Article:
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looking beyond borders

foreign policy and global economy

Archive for the tag “films”

Conflict Movies Lift China’s Box Office As Studios Find More Yuan In Every Bang

With Wolf Warrior 2 crossing the 5 billion yuan (US$749 million) mark at the mainland Chinese box office on Sunday, analysts see the trend of patriotic military and action films continuing, not only boosting sluggish Chinese movie ticket sales in the second half but also lifting the fortunes of companies that invested in the smash hit.

Read Here – South China Morning Post

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The Chinese Version Of What Modi Got In China

Courtesy: Global Times

Pakistan’s Soft Power

Pakistani television soaps and actors are getting remarkable traction in the Indian market, forcing entertainment producers there to make their content India specific.

Read Here – The Dawn

The Classic Cultural Skirmish

The United States’ new rivals and enemies all lack the element that made the Soviet-American struggle so consequential during the Cold War.

Read Here – Tabletmag

Tamil Nadu Politics And Its Tryst With Filmdom

CALIFORNIA is familiar with the notion of the actor-turned-politician: think Arnold Schwarzenegger or Ronald Reagan. But even Hollywood’s home state would be a little embarrassed to turn the business of governing entirely over to resting luvvies. That, however, is what has happened in Tamil Nadu, a successful state in southern India with a population almost twice the size of California’s. How did this happen?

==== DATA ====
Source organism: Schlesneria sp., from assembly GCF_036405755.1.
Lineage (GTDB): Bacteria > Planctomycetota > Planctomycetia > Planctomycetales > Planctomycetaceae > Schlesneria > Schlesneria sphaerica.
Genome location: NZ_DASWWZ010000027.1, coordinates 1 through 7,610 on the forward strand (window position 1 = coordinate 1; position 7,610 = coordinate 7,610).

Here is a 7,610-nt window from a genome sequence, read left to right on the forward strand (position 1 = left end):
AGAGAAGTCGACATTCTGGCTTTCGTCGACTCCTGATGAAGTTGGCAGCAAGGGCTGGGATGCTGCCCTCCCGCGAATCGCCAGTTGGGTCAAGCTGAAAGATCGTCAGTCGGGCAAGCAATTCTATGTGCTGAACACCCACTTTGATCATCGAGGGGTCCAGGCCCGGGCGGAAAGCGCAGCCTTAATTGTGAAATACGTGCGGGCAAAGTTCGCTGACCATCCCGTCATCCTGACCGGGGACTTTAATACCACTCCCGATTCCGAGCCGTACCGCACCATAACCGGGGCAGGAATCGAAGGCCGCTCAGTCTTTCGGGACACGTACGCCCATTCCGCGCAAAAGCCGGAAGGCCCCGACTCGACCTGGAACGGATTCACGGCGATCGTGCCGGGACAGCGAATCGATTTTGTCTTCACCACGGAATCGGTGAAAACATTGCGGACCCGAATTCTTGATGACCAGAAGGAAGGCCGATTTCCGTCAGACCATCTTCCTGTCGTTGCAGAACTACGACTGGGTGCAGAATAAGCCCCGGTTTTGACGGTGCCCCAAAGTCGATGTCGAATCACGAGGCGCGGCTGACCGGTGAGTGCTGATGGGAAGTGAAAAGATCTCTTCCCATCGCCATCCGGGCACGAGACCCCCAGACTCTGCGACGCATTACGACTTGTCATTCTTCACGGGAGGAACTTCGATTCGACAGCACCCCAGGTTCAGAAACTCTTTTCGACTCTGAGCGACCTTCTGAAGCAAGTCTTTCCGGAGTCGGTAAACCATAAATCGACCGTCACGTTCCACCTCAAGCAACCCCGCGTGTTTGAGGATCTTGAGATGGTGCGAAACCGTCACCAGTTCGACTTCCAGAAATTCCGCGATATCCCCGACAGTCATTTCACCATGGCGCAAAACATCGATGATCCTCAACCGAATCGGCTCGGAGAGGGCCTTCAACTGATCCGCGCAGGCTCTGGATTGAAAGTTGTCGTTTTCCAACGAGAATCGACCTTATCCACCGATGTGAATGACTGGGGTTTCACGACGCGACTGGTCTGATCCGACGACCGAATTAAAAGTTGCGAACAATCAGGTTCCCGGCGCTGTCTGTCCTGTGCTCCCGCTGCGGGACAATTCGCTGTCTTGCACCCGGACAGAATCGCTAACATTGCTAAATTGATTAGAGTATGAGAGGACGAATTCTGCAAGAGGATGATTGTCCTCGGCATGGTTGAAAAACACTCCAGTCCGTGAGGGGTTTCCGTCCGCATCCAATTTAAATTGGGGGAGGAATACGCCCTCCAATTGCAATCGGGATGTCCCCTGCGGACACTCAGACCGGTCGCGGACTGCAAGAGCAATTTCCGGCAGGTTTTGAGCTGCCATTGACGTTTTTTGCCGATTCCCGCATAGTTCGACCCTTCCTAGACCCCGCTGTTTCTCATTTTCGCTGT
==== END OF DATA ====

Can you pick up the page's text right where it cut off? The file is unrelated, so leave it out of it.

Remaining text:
Read Here – The Economist

Not Everybody Looks At China Through Western Eyes…And Rightly So

China is a failure when it comes to soft power – or so we’re told.

A giant in the hard-power leagues of money and military strength, China is often portrayed as a minnow swimming against the global tide of ideas and perceptions. Unloved and misunderstood, the country can only get things done through the use of carrots and sticks, not by capitalizing on the warm sentiments of others. Foreigners, in the end, pay heed to China only because they have to, not because they want to, writes Trefor Moss.

Read Here – The Diplomat

Films Reflect China’s Old Hate For Japan

For Chinese audiences, the extras mown down in a screen war that never ends are a powerful reminder of Japan’s brutal 14-year occupation, the climax of more than a century of humiliation at the hands of foreign powers. Japanese foreign-policy scholars say more than 200 anti-Japanese films were made last year. This well-nursed grudge is now a combustible ingredient in the dangerous territorial dispute over a group of rocky islands in the East China Sea, the most serious row between the two Asian powers since Japan’s 1945 defeat.

Read Here – Reuters

China And Its Soft Power Game

Chairman Mao Zedong said that power comes out of the barrel of a gun, and he knew a thing or two about power, both hard and soft. If you have enough guns, you have respect. Money is the same: if you have enough cash, you can buy guns, and respect. Israel and Saudi Arabia are examples of the limits of such respect. Both countries are rich and in some ways very powerful, but people in other countries with no cultural connections don’t look at Israel, or Saudi Arabia and think: “Gee, I want to live like that and watch their movies!”

Read Here – The Atlantic

Politics By Visual Means

Hollywood has always been an eager accomplice of Washington‘s political elites. But over the past few years, it has foreshadowed the decline of neoconservative ideology.

Read Here – The European

Cinematic Reflection Of US Policy In Middle East

America’s Middle East policy has been enthusiastically endorsed. Not at the UN or Arab League, however, but by the powerbrokers of Hollywood. At the Golden Globes, there were gongs for a heroically bearded CIA spook saving hostages and American face in Iran (Argo); a heroically struggling agent tracking down Bin Laden (Zero Dark Thirty) and heroically flawed CIA operatives protecting America from mindless, perpetual terror (Homeland).

Read Here – Gulf News

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